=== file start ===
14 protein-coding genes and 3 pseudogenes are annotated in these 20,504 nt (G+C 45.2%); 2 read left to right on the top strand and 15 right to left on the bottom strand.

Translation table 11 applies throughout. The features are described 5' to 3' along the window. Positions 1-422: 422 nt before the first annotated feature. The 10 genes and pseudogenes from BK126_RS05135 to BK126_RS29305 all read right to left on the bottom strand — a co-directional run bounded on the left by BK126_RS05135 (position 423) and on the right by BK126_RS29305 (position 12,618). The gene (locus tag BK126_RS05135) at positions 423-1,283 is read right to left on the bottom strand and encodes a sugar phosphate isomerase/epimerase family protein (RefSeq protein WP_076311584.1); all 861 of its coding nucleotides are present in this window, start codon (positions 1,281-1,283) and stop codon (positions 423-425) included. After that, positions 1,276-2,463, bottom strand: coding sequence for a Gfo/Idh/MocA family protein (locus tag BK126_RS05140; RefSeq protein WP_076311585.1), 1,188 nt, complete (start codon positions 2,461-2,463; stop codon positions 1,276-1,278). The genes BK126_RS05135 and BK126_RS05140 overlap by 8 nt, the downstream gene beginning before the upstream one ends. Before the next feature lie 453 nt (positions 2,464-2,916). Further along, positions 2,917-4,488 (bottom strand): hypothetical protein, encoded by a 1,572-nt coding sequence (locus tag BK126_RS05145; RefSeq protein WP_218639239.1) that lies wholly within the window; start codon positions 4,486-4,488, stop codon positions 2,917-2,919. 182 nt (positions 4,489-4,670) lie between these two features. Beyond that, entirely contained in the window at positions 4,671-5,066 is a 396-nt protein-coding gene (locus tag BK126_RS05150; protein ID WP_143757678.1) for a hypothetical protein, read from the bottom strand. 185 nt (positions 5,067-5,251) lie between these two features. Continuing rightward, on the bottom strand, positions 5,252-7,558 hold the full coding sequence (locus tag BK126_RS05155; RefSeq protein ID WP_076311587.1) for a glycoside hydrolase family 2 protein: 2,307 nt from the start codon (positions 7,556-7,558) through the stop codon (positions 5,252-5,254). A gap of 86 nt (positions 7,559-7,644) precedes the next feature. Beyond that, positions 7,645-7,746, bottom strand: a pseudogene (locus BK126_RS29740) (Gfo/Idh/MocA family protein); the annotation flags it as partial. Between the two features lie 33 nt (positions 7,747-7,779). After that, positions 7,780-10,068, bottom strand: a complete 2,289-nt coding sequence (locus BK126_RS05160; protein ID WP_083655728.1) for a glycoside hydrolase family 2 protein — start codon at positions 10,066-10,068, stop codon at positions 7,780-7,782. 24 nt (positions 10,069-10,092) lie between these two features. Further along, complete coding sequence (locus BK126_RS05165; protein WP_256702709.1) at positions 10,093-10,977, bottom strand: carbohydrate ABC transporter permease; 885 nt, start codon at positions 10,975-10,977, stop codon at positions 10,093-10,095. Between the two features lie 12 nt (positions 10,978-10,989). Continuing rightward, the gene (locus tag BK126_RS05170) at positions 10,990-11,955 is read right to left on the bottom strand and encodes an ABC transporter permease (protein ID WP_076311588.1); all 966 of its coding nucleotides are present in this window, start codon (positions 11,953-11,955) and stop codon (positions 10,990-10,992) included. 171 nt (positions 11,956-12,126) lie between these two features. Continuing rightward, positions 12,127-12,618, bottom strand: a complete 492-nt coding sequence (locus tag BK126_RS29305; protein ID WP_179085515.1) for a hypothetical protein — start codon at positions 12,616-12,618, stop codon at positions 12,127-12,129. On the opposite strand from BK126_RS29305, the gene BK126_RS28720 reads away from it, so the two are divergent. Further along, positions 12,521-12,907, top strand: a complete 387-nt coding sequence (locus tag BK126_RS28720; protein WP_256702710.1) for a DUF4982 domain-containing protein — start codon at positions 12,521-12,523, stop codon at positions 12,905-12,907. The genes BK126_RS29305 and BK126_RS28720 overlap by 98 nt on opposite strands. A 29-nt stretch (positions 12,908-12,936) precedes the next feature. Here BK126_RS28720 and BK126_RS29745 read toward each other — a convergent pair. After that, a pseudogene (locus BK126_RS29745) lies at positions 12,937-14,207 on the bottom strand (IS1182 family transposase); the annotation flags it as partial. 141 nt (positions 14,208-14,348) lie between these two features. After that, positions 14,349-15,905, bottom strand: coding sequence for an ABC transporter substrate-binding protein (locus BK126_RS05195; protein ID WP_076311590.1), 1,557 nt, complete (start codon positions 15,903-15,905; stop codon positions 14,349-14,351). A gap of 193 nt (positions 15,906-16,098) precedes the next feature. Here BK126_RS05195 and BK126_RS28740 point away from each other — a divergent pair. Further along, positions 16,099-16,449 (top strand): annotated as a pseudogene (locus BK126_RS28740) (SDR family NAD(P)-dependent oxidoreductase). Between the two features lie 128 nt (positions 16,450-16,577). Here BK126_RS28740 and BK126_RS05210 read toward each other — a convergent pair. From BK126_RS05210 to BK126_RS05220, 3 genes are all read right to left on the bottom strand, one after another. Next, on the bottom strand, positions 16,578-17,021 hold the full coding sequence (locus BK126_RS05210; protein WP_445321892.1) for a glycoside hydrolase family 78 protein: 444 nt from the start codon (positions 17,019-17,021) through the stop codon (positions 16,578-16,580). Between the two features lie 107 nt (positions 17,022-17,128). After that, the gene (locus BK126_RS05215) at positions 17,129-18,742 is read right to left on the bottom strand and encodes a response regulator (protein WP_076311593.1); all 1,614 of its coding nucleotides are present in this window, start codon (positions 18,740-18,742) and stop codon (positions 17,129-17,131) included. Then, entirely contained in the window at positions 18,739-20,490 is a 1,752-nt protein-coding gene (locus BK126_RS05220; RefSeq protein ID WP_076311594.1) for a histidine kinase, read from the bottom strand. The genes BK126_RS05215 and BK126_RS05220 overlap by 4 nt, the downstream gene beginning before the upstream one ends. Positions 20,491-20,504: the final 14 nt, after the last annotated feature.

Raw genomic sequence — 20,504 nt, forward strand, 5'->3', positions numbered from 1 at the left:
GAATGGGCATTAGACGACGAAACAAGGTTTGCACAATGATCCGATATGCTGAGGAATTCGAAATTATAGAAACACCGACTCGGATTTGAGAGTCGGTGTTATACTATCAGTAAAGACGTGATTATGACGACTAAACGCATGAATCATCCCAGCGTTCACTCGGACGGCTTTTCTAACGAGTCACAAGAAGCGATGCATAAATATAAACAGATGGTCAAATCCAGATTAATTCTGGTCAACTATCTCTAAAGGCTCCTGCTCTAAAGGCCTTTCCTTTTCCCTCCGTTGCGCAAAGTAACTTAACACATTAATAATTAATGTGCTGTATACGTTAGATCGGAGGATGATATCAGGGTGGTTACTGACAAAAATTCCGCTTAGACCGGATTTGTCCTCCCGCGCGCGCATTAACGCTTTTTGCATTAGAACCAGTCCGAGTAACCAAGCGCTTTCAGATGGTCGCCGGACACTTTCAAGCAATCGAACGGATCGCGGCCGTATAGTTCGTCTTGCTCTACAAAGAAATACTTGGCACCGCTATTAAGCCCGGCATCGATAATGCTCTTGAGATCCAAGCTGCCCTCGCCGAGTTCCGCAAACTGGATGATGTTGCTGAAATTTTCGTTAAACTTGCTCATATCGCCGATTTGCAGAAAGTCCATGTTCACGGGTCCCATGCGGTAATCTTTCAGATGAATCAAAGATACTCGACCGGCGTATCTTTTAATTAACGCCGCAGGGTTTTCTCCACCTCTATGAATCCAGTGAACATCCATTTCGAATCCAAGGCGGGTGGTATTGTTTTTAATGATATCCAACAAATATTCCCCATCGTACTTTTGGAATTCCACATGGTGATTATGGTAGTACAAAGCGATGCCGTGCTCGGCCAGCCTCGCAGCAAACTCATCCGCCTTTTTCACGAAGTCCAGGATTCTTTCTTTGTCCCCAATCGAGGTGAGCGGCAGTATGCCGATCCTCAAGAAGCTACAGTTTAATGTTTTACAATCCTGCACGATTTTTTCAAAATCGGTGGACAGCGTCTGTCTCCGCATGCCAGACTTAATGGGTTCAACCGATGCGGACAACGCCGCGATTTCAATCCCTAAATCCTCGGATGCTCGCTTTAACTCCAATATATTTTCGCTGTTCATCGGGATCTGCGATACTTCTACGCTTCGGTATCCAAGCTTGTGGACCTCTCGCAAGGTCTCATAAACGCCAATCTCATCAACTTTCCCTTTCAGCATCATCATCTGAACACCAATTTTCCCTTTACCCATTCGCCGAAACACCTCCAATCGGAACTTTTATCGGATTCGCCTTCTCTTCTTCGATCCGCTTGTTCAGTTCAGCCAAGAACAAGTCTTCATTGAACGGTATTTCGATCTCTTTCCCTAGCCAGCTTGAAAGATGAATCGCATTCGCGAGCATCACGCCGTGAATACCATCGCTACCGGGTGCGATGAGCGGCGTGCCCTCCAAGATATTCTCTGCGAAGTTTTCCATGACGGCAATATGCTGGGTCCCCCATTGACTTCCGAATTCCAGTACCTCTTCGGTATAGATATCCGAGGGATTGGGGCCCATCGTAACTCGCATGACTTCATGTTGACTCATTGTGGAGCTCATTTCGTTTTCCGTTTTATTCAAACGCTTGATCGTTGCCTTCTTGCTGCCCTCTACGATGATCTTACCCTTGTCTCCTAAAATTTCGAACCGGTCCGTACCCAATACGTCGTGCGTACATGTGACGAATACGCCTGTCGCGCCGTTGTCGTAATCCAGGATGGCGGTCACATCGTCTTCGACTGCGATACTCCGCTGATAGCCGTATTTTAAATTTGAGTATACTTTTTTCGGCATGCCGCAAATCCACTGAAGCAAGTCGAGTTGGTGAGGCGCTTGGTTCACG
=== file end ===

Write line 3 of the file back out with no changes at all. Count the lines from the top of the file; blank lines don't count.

Raw genomic sequence — 20,504 nt, forward strand, 5'->3', positions numbered from 1 at the left: